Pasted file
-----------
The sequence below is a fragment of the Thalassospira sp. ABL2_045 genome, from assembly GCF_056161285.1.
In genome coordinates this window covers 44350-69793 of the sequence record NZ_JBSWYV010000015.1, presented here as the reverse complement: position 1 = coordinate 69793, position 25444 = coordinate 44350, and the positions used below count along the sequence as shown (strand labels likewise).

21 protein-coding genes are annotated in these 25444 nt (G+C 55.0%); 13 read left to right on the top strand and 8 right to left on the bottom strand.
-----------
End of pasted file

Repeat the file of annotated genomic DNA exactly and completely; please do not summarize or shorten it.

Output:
The sequence below is a fragment of the Thalassospira sp. ABL2_045 genome, from assembly GCF_056161285.1.
In genome coordinates this window covers 44350-69793 of the sequence record NZ_JBSWYV010000015.1, presented here as the reverse complement: position 1 = coordinate 69793, position 25444 = coordinate 44350, and the positions used below count along the sequence as shown (strand labels likewise).

21 protein-coding genes are annotated in these 25444 nt (G+C 55.0%); 13 read left to right on the top strand and 8 right to left on the bottom strand.